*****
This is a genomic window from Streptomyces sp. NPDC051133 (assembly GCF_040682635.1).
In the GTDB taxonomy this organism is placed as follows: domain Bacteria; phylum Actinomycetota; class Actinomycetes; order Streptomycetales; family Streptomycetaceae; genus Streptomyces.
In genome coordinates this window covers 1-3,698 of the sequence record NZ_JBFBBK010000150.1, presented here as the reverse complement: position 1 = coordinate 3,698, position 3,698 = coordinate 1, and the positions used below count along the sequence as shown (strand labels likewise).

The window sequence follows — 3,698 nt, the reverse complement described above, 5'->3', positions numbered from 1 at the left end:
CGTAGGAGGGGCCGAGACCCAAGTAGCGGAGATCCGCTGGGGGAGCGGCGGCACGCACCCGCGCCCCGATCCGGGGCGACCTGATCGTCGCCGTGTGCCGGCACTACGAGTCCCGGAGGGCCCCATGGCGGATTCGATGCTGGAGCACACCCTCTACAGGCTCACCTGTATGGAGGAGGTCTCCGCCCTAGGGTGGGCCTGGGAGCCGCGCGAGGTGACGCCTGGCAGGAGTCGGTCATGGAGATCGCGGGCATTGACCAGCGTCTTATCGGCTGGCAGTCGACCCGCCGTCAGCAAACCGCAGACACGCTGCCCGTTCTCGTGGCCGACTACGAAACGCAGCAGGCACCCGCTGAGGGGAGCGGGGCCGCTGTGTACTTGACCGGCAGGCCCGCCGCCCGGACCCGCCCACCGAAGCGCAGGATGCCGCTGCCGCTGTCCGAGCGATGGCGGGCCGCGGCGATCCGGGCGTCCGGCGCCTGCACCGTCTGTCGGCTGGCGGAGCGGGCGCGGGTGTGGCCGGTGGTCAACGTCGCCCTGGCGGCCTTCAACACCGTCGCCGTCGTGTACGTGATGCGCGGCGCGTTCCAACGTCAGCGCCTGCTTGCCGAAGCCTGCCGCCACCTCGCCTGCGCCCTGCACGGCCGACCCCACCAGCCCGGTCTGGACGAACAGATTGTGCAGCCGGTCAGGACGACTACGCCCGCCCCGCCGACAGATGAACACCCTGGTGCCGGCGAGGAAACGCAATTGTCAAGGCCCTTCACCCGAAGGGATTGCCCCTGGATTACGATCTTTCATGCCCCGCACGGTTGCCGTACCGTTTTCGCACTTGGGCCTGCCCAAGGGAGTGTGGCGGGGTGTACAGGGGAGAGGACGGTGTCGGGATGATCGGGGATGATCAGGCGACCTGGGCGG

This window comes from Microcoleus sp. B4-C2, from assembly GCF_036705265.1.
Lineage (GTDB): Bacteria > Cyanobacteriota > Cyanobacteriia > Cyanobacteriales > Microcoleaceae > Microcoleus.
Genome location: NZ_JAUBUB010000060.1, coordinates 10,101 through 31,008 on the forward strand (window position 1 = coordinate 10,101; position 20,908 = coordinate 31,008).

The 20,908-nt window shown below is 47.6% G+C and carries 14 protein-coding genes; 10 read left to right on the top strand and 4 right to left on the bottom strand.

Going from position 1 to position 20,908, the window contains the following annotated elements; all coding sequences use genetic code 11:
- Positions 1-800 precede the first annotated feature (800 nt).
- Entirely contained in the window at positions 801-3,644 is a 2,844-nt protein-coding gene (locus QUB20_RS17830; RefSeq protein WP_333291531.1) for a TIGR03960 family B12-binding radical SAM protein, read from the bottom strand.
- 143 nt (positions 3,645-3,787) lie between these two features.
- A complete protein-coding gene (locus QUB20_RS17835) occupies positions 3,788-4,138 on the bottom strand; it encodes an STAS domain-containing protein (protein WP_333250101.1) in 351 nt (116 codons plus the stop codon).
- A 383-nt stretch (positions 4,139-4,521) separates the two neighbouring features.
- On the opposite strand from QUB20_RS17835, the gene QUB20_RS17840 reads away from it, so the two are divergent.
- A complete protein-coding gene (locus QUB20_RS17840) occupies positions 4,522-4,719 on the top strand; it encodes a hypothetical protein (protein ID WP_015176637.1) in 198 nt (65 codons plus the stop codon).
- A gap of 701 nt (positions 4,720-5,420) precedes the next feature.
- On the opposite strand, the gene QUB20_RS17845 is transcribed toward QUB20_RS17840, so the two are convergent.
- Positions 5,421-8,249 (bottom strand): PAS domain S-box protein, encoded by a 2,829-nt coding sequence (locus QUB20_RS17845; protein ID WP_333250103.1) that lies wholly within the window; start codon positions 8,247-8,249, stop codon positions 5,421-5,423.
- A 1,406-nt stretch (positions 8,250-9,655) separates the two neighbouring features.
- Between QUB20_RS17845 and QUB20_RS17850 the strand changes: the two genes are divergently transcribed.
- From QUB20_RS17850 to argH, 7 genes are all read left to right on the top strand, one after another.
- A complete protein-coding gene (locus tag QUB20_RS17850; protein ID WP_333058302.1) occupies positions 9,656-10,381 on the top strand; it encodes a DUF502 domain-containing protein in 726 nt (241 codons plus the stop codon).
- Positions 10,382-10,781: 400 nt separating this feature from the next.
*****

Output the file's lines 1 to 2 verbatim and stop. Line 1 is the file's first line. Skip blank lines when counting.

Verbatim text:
This is a genomic window from Streptomyces sp. NPDC051133 (assembly GCF_040682635.1).
In the GTDB taxonomy this organism is placed as follows: domain Bacteria; phylum Actinomycetota; class Actinomycetes; order Streptomycetales; family Streptomycetaceae; genus Streptomyces.